Maybe this experience has shown me that every decision is not always black and white.  Most are shades of gray. 

I know I am so random.  This week is really rough.  If you have an extra prayers, I would be forever grateful if you would send them my way. 

Last year when the Rangers were in the World Series, James was 1 day old and we watched the game in the hospital.  The weekend he was born we watched the Rangers, the Baylor Bears, and the Dallas Cowboys.  We watched so many sports in the hospital that I even thought at the time that this year we might have a "Tailgate" themed party and just have football on all over the house. 

Oh, how I wish we were having that party this year.  That we were the ones blissfully unaware of just how painful life could be. 

Friday, October 21, 2011

Looking for the small blessings

Well, it's clear I'm not sleeping well.  Since I typically start blogging about 1:00 in the morning, you can tell I'm not sleeping!

In fact, I think it's pretty obvious I'm not doing so hot these days.  But- I'm trying to be honest about it.  My friends know- we're calling it my funk.  One that I can't seem to get out of.  I am so thankful for sweet friends that allow me to be in a funk.  And accept me how I am.  And understand that it's ok to be in a funk that it (hopefully) will not last forever.

My aunt told me a few weeks ago that she read in a book (she thought it might have been Elizabeth Smart's book) that Elizabeth began to look at the small blessings in her life.  And little by little she felt better.  I've been thinking alot about that lately.  Currently, I am up to being thankful for coffee.  That's about as far as I get.

So I am way behind blogging about all the ways that people have been blessing me- I have so many half-written posts, but one thing happened last week I have to share.  On Friday I went to Waco to visit some of my old (former) coworkers.  (That was for you, Candice!) On my way to Waco, I stopped by Hamilton, TX.  My sorority sister, Ashley, and her husband own a monument company.  They are so kind, and are just being so supportive and understanding throughout this whole headstone process.  As Matthew said earlier, it's not something that you even conceive of doing until you have to.  I'm so thankful to know people who can guide us so lovingly through the process.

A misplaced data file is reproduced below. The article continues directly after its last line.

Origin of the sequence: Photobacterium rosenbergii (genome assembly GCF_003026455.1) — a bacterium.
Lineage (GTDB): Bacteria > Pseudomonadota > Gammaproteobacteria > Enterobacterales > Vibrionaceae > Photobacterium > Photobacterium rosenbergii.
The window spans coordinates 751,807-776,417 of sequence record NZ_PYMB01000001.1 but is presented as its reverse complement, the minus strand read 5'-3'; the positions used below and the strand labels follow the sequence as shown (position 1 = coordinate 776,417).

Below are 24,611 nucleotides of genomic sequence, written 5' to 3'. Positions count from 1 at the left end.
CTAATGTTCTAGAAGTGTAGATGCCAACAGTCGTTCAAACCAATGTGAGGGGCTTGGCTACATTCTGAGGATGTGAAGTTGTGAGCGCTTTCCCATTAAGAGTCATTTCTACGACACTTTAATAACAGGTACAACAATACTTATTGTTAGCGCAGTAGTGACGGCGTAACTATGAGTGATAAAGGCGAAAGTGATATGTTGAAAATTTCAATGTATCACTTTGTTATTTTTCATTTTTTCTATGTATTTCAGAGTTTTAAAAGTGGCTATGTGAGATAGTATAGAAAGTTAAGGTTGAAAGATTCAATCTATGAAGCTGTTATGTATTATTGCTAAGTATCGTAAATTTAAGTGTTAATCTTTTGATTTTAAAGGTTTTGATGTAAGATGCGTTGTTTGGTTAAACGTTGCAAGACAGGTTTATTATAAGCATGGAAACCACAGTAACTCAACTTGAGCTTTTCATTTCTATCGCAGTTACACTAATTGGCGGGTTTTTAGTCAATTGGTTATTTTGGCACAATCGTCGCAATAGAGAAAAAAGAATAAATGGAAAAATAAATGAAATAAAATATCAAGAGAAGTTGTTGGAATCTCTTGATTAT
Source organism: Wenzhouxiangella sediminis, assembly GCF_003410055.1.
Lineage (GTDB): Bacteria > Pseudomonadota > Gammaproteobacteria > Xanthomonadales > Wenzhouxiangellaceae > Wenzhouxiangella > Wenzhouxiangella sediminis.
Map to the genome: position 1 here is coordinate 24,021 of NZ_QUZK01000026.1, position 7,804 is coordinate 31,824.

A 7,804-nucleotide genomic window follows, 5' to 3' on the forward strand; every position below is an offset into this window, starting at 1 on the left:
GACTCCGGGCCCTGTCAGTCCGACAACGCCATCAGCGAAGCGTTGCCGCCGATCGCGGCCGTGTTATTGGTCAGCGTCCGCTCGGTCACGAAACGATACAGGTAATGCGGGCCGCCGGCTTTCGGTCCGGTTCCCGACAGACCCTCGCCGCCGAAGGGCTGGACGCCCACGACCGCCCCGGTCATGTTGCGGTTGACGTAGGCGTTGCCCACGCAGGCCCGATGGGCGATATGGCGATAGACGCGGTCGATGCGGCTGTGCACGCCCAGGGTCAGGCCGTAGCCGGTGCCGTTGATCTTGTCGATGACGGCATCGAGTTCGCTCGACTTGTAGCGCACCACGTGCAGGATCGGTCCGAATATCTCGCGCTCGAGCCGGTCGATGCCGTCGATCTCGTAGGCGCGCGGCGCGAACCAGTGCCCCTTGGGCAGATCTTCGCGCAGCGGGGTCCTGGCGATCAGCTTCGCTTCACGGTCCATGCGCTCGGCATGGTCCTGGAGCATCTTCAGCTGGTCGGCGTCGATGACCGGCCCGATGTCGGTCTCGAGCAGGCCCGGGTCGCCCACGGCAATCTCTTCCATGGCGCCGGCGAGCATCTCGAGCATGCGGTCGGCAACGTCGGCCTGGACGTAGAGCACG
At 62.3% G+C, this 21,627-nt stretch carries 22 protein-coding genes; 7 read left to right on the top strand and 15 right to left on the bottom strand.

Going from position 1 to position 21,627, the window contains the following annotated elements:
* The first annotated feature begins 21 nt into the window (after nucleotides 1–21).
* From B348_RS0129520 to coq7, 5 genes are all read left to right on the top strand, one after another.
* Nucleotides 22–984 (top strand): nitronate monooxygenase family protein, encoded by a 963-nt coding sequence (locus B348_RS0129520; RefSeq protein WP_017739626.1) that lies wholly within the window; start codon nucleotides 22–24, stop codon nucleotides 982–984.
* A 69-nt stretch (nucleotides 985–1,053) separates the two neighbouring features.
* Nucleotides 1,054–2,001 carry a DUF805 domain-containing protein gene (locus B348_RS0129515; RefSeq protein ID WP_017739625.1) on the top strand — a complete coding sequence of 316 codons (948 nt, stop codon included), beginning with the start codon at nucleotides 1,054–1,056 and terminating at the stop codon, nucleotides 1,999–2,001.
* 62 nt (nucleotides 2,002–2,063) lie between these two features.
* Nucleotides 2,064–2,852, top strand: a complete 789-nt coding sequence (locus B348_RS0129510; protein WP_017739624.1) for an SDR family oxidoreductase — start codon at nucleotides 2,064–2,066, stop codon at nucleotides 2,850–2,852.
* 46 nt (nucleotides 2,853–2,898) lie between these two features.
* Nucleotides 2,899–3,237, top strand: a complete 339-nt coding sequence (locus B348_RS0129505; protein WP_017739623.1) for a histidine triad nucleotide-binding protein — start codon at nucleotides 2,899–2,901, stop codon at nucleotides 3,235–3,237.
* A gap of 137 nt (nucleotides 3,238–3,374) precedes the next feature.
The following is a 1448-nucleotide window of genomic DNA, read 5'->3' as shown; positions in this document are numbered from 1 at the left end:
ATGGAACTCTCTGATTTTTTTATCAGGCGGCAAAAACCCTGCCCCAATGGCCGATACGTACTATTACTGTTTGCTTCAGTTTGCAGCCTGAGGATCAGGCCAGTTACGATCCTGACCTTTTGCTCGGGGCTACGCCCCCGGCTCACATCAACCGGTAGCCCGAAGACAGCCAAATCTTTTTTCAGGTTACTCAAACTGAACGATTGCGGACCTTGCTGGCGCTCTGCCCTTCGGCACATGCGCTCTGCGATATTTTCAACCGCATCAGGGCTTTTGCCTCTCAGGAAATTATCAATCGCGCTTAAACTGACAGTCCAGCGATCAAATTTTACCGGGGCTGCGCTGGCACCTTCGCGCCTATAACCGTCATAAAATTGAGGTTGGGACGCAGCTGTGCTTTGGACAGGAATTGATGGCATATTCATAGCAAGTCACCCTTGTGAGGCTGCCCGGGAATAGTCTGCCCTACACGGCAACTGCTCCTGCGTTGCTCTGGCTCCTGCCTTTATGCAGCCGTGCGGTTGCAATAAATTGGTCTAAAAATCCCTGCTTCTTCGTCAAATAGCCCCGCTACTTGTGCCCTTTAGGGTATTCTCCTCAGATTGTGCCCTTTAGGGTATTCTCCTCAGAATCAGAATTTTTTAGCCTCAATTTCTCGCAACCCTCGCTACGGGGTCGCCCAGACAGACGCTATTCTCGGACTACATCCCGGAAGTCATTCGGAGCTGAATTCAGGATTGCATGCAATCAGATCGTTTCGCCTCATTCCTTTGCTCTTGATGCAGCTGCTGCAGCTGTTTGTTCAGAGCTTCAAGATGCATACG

After stopping in Hamilton, I drove to Waco.  I, of course, got behind some army convoy on a 2 lane back road, and it ended up taking me FOREVER to get to Waco.  Best laid plans, right?  I was so excited to get to Waco because the day before, I received a package.  An anonymous friend had given a brick in James's honor in front of the Bear Habitat

So when I got to the Bear Habitat (formerly the Bear Pit for all of us old people), I was greeted with this:

When I received the package last week, I probably cried for an hour.  I was just so overwhelmed with gratitude.  Unfortunately, I'm not allowed to find out who it is from!  But I am so glad to have a little piece of Jamesie on campus.  Baylor's campus is one of my absolute most favorite places in the world, and James would have loved the bears.

It's funny, because I've been thinking about putting that exact phrase on his headstone (or on a bench we are going to put near his grave).  I know I'm a little obsessed with that poem, but I just love it.  Nothing else seems to sum up how I feel.

Once again, I am so thankful for friends in Waco (and other places!) that can hang out with me even through my funk.  I just think that it is true, you are bound to meet incredible, amazing people no matter where you go.

I'm also thankful for school.  I honestly don't know what I would do if I didn't go everyday.  It makes me (halfway) function, which is good.  I'm learning a ton, and my classes are going well.  I'm starting to think about the MCAT which is terrifying.  It looks like I will take it in May, which doesn't seem as far away as I thought it was!

Ok so maybe I've gotten a little farther than coffee on my blessing list now.  Thanks for going on this journey with me- right now it's an up and down kind of ride.  And hopefully I don't mean that in a bipolar or schizophrenic way! 
And to close, a picture of my baby.  A terrible quality cell phone picture, but I love it.  He is almost exactly 5 hours old in this picture.  I love this little wrinkles.  Such a perfect, sleeping baby.  It was like once I got him on my chest, he knew that's where he belonged.  And I knew that was where he belonged.  Heart to heart.  

Monday, October 17, 2011


Bahama Blue. Blue Pearl. Dakota Red. North American Mahogany. Finland Red.